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Props: Bring the Floor to You


Blocks can be a great way to bring the floor to you. This can be particularly helpful in postures such as Triangle, where the emphasis is on opening the chest, rather than reaching the floor. To help the students understand the purpose of the props, be sure to tell them what you want them to experience in the posture (ie. opening.) While props are helpful, less is more. Too many props can be cumbersome. Be sure all props are in good condition and are clean before sharing with the class. If you are going to have the whole class use blocks for your class, be sure to pass them out before class.

Benefits of Props

Prevalent in Yin, Restorative and Iyengar classes, but the use of props is encouraged to enhance ANY style or practice. Props are extremely beneficial for those that have a limited range of movement, such as beginners or those suffering from an injury.

Make certain poses more accessible – by “raising the floor” or “lengthening your limbs” creating more space to move, twist, balance, etc.

Provide support so that muscles can release.

Make you comfortable during savasana.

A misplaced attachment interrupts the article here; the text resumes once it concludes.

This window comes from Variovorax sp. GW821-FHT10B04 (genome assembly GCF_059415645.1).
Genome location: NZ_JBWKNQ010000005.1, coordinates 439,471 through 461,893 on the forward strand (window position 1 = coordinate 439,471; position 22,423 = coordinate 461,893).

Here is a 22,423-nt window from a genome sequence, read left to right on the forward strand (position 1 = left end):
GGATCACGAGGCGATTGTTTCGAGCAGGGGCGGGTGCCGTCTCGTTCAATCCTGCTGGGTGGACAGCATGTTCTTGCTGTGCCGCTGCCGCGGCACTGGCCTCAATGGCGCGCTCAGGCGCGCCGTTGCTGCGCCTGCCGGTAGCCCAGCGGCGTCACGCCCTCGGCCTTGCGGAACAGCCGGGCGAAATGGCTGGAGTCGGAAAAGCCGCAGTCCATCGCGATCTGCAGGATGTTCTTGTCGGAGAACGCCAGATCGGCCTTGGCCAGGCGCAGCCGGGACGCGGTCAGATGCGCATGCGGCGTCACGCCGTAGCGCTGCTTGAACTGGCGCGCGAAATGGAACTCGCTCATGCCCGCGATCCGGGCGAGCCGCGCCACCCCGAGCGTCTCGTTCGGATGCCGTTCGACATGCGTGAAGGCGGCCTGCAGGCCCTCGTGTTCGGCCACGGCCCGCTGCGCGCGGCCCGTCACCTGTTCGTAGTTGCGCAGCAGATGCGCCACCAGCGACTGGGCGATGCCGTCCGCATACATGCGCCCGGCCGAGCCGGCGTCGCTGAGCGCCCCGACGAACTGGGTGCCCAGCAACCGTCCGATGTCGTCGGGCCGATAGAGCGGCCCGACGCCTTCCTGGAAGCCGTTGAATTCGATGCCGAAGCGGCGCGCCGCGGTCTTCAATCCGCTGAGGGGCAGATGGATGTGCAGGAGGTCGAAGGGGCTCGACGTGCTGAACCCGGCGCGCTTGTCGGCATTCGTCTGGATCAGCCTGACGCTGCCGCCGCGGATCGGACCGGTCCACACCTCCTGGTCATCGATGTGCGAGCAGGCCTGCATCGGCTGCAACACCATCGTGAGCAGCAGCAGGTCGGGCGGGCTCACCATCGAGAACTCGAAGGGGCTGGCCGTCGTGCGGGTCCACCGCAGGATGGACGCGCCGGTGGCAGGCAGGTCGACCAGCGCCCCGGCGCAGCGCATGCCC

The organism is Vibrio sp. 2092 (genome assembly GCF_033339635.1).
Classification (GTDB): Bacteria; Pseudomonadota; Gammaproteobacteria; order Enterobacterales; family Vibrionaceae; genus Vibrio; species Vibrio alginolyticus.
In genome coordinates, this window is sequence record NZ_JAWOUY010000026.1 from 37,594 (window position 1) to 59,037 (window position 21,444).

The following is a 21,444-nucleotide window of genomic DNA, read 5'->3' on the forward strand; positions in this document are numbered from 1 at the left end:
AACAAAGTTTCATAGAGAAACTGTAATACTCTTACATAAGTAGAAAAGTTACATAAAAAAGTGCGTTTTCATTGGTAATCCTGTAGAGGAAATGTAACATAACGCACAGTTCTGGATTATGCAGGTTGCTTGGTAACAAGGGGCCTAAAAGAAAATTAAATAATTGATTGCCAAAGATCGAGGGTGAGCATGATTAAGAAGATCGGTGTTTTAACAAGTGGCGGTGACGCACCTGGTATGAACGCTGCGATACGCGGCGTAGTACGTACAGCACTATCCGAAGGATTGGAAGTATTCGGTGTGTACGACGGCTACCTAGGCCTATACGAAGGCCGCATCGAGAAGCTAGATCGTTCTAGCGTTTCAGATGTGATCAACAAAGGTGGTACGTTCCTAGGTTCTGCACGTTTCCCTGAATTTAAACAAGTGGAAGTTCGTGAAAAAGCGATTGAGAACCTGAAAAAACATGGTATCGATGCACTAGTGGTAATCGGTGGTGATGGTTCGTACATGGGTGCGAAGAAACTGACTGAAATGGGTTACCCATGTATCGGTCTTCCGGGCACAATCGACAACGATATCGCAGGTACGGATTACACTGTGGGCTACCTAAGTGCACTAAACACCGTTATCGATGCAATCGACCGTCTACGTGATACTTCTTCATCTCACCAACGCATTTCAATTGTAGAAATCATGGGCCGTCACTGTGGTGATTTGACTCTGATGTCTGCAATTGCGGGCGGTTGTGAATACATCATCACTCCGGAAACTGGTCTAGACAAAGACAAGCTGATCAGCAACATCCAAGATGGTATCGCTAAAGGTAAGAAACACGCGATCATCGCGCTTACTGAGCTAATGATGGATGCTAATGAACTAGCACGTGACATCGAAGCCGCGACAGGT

Can provide a sense of “accomplishment” by attaining an aesthetically pleasing posture.

Assists in gaining flexibility or increasing range of movement over time.

Downsides of Props

While beneficial, there can be a tendency to become dependent on them. Many beginners are taught to use a block to access Trikonasana (Triangle Pose), however, a student can stunt personal growth if they become reliant on the block, resisting finding length by reaching for the floor in fears of falling out of the pose.

It can be a distraction – can be cumbersome during a vinyasa or power flow if you are not well versed. They can also be dangerous if a student lacks awareness of their surroundings and accidentally trips or steps on a prop lying on the floor.

While props can assist a student in a pose, it can lead a student to go deeper into a pose than their body is ready for – e.g. a strap is a wonderful tool to access Padangusthasana (Big-toe Pose) with tight hamstrings – however there can be an urge to pull a bit too much in search for a “deeper stretch” and actually cause injury.

Common props

· Mats – cotton/rubber or combination of both, thin/thick

· Yoga socks and gloves

· Blocks – foam, cork, and wood – in different sizes, including wedges.

· Straps – Traditional D-ring straps, Infinity straps, or fixed loops.

· Blankets / Towels

· Bolsters

· Sandbags

· Stools / Benches

· Backbenders

· Yoga Wheel

· Folding chair, regular or backless.

· Headstand stool/yoke

· Yoga wall with ropes and straps

· Yoga swing/hammock and straps

· Stand-Up Paddleboard

· Wall/back of a couch


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